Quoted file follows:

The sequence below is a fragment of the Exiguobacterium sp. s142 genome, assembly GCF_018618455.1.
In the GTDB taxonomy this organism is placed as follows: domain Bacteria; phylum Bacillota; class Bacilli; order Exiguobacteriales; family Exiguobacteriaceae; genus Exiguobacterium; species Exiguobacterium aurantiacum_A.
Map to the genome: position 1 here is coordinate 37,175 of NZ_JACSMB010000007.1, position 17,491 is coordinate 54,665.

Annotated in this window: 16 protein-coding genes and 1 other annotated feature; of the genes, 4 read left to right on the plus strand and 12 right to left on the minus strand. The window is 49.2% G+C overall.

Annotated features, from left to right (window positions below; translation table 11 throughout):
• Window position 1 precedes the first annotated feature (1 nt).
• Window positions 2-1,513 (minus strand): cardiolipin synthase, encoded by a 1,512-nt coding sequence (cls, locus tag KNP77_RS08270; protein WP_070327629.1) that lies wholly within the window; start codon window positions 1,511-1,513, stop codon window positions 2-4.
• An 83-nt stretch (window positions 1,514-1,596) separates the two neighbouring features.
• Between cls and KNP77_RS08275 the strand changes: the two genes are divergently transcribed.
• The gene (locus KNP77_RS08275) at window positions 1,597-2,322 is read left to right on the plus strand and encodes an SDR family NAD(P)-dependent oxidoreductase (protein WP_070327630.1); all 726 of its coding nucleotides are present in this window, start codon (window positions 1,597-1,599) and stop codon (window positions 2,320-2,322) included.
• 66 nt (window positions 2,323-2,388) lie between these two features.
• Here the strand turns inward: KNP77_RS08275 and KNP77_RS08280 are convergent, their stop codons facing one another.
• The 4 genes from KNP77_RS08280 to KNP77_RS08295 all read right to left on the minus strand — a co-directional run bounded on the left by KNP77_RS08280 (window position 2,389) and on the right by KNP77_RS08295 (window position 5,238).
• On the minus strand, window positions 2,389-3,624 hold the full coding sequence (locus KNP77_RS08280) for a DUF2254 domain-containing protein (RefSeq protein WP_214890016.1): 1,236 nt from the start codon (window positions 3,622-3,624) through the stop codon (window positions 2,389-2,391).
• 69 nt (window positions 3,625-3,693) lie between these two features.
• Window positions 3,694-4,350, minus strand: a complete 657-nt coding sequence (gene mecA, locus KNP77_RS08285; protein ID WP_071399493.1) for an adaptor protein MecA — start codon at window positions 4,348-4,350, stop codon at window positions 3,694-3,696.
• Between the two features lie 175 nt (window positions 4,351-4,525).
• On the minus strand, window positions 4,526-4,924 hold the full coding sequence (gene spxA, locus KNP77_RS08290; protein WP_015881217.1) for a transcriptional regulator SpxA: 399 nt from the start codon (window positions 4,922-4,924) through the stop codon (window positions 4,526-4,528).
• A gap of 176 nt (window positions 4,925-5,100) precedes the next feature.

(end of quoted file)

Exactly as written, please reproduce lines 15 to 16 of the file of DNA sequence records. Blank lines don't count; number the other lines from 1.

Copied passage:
• 69 nt (window positions 3,625-3,693) lie between these two features.
• Window positions 3,694-4,350, minus strand: a complete 657-nt coding sequence (gene mecA, locus KNP77_RS08285; protein ID WP_071399493.1) for an adaptor protein MecA — start codon at window positions 4,348-4,350, stop codon at window positions 3,694-3,696.